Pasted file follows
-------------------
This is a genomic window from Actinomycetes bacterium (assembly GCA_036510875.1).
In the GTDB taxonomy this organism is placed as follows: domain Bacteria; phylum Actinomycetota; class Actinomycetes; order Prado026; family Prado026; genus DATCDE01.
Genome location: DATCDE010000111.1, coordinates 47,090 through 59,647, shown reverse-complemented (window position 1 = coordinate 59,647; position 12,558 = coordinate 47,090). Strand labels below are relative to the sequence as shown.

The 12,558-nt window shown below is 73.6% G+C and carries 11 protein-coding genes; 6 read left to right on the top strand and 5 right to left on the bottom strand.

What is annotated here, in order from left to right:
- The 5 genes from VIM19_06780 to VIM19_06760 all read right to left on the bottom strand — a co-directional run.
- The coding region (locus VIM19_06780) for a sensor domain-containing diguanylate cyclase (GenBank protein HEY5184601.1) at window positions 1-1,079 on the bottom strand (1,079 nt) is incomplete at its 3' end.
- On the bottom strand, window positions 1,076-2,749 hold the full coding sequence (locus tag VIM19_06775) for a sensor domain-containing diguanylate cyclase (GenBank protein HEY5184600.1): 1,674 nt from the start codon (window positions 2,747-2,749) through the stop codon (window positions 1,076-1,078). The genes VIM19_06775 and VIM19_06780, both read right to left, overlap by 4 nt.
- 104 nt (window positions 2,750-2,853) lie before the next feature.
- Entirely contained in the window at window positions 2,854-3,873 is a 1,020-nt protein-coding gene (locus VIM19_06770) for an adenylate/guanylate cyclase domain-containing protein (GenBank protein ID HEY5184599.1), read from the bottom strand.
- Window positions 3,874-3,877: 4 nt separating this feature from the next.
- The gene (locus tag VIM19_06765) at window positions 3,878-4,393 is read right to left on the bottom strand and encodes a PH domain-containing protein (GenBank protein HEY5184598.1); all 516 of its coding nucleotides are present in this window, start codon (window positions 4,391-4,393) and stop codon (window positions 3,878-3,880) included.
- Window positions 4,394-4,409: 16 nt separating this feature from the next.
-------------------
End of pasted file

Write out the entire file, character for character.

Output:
This is a genomic window from Actinomycetes bacterium (assembly GCA_036510875.1).
In the GTDB taxonomy this organism is placed as follows: domain Bacteria; phylum Actinomycetota; class Actinomycetes; order Prado026; family Prado026; genus DATCDE01.
Genome location: DATCDE010000111.1, coordinates 47,090 through 59,647, shown reverse-complemented (window position 1 = coordinate 59,647; position 12,558 = coordinate 47,090). Strand labels below are relative to the sequence as shown.

The 12,558-nt window shown below is 73.6% G+C and carries 11 protein-coding genes; 6 read left to right on the top strand and 5 right to left on the bottom strand.

What is annotated here, in order from left to right:
- The 5 genes from VIM19_06780 to VIM19_06760 all read right to left on the bottom strand — a co-directional run.
- The coding region (locus VIM19_06780) for a sensor domain-containing diguanylate cyclase (GenBank protein HEY5184601.1) at window positions 1-1,079 on the bottom strand (1,079 nt) is incomplete at its 3' end.
- On the bottom strand, window positions 1,076-2,749 hold the full coding sequence (locus tag VIM19_06775) for a sensor domain-containing diguanylate cyclase (GenBank protein HEY5184600.1): 1,674 nt from the start codon (window positions 2,747-2,749) through the stop codon (window positions 1,076-1,078). The genes VIM19_06775 and VIM19_06780, both read right to left, overlap by 4 nt.
- 104 nt (window positions 2,750-2,853) lie before the next feature.
- Entirely contained in the window at window positions 2,854-3,873 is a 1,020-nt protein-coding gene (locus VIM19_06770) for an adenylate/guanylate cyclase domain-containing protein (GenBank protein ID HEY5184599.1), read from the bottom strand.
- Window positions 3,874-3,877: 4 nt separating this feature from the next.
- The gene (locus tag VIM19_06765) at window positions 3,878-4,393 is read right to left on the bottom strand and encodes a PH domain-containing protein (GenBank protein HEY5184598.1); all 516 of its coding nucleotides are present in this window, start codon (window positions 4,391-4,393) and stop codon (window positions 3,878-3,880) included.
- Window positions 4,394-4,409: 16 nt separating this feature from the next.